21 Hingham’s Reply in Regard to a Contribution for the College

    Hingham, November 28 1653

    Much Honoured Sirs

    I Received your Letters though they were long before they came to my hands, insomuch as I could not get a fit opportunity to impart the desires, and good motions (therein specified) unto the Towne before this present day, wherein I have not onely certified them of your just and laudable proposalls, but have also labored to my utmost to effect something therein, that might be satisfactory to your worships who are intrusted with these affaires, and also benificiall unto learning, and for the honor of god. And truely our Towne stands very well affected toward Learneing and are noe lesse desirous to entertayn and prosecute this your present motion of contributeing to the Colledg, by reason of the respect they beare to the honoured Court, and yourselves who are the authors of this present design, but cheifly out of an earnest desire of the honour of god in the thing itselfe. And therefore they are very sorry that at the present they cannot answer Fully the expectations therein for some particular Reasons which they alledg to the Contrary; which are first in regard of their charges toward the Country and expenses in the towne, which have this last year been very extraordinarily great; and also because they dayly see and take notice that many students and scholars brought up at the Colledg, when they through gods blessing are fitt for Imployment are continually departeing out of the Country so as we are likely to bee little the better for any cost we shall be at in this behalfe, and we doe conceive, and indeed have understood as much by some of the students themselves that this is one maine reason of it because illiterat and unlearned men are bold to undertake the great worke of publick preaching which as we conceive belongs onely to godly and learned Ministers. These are some grounds amongst some others, which they will mee on their behalfe to hint at present unto your worships, as for the rest and these also I hope more fully to informe you of them, upon the first opportunity I have to speak personally with your worships, upon which discourse I hope I shall by yourselves bee inabled, to give the Towne such reasonable satisfaction as I doubt not but will induce them to bee free according to their abilities, in this so considerable a matter. Neverthelesse I would not have you imagine that there are none in our Towne who are frely willing to contribute to this business, for there are Some amongst us that did manyfest their present readynes unto the same, but wee had not at that time, leisure to bring it to such an issue as we much desired, and were also in some measure discouraged we Heard it would amount to so small a summ, as would be hardly worth your acceptance, In Respect of what might otherwise be produced from the Towne in generall. Thus with my unfeigned respects and service to your worships presented, I remaine yours in what service that in this or any other respect I am able.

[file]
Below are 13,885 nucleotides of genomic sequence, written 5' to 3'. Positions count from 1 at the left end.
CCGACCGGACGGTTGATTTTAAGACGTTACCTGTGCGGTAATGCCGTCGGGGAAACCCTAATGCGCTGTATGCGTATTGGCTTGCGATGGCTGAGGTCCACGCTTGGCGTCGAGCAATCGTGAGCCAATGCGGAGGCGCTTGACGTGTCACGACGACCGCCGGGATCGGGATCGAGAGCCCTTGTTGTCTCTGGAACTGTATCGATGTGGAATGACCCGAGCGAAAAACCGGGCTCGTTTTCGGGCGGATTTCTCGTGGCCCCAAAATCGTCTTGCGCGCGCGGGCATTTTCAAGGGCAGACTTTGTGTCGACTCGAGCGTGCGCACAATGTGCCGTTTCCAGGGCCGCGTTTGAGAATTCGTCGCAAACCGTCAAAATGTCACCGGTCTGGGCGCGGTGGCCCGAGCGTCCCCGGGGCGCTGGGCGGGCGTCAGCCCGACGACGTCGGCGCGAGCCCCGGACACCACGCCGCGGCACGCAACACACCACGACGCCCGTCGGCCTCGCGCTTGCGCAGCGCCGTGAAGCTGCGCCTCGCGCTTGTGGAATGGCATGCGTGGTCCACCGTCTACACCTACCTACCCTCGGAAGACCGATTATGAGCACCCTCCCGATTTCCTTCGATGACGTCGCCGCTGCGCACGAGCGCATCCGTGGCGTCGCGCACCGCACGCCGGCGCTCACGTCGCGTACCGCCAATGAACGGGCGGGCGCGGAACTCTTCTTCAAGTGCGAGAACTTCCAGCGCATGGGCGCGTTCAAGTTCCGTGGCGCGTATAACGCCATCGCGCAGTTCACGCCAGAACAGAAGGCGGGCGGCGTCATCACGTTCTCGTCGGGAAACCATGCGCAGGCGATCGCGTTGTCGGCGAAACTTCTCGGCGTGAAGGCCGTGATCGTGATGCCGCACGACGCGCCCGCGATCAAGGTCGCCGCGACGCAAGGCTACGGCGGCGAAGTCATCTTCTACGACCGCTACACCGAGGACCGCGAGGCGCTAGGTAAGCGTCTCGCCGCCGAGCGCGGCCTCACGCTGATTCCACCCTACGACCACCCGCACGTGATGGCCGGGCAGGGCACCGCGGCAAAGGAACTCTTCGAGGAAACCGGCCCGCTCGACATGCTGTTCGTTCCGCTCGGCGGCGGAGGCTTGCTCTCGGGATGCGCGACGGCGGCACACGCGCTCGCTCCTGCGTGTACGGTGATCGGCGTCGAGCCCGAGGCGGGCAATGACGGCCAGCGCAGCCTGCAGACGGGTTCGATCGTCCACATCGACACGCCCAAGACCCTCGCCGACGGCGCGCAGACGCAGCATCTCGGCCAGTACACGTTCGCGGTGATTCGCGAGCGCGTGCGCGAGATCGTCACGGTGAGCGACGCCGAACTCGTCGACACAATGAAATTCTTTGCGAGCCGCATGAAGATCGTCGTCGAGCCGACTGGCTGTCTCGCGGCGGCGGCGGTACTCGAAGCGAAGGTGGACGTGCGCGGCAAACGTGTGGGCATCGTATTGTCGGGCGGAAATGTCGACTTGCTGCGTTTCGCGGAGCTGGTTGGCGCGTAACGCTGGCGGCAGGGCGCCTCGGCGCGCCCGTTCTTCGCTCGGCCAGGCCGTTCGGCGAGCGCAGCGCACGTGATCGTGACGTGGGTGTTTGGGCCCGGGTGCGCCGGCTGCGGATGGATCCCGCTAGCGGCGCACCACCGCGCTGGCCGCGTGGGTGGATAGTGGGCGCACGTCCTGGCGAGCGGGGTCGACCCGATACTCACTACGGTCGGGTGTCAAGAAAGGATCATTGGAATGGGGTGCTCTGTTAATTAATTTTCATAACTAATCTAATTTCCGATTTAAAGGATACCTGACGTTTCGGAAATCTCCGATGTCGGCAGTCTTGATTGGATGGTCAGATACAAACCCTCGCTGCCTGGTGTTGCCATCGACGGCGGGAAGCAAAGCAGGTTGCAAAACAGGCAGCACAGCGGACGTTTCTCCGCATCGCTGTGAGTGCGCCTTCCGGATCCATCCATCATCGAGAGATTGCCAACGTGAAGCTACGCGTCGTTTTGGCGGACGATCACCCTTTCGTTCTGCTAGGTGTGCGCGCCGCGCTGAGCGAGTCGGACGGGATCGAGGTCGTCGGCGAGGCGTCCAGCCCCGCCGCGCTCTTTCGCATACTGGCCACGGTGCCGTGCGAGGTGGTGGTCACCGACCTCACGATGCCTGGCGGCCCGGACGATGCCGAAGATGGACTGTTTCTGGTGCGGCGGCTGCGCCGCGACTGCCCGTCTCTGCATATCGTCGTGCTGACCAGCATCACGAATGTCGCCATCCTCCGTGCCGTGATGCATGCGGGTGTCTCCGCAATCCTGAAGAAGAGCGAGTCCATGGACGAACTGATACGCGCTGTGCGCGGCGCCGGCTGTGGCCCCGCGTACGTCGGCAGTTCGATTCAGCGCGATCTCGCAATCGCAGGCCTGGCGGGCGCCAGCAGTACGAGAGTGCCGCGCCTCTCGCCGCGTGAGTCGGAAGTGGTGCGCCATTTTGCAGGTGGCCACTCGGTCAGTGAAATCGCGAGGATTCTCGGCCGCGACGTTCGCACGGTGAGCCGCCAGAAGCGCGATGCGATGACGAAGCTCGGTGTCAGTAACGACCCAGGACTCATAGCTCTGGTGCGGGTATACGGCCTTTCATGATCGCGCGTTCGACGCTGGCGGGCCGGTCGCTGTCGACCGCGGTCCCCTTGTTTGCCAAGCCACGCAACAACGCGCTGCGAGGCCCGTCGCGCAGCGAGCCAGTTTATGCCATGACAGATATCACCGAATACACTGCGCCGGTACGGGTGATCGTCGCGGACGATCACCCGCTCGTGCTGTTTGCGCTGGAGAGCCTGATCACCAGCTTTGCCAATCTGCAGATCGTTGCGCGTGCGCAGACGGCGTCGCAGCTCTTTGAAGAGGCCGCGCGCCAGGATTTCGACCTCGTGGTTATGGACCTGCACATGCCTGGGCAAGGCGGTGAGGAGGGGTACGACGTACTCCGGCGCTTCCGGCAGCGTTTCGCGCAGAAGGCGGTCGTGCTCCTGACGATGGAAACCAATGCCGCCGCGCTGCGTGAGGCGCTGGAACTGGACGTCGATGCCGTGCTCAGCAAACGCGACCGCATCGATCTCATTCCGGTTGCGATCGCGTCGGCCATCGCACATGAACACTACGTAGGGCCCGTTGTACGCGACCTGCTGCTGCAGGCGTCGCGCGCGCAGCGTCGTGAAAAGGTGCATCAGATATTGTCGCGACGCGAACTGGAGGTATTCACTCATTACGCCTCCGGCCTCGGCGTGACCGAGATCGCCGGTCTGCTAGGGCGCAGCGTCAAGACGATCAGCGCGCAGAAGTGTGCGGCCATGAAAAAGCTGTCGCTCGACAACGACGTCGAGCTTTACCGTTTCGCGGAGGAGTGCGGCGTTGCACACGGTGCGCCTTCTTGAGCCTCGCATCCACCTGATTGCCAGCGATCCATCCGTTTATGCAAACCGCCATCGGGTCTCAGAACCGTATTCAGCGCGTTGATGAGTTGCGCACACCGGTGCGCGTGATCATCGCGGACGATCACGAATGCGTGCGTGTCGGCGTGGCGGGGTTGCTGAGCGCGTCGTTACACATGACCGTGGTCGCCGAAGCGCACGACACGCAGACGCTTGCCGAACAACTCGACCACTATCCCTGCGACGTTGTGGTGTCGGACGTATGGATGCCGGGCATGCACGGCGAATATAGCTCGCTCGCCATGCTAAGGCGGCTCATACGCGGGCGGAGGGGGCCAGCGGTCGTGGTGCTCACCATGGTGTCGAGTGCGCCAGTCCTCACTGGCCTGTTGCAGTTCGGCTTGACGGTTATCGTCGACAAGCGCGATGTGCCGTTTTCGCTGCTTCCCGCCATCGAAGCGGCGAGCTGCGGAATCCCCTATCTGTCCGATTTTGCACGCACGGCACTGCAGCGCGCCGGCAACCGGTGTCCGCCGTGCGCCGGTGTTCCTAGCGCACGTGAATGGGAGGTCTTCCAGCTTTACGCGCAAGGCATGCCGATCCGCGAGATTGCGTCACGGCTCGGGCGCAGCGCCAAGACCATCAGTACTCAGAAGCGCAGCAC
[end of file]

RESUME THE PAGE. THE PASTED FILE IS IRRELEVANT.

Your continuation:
Joshua Hubberd

    [Addressed:] To his much honoured Freind Mr. Increase Nowell at his house in Charles Town these present.

    Corporation Papers.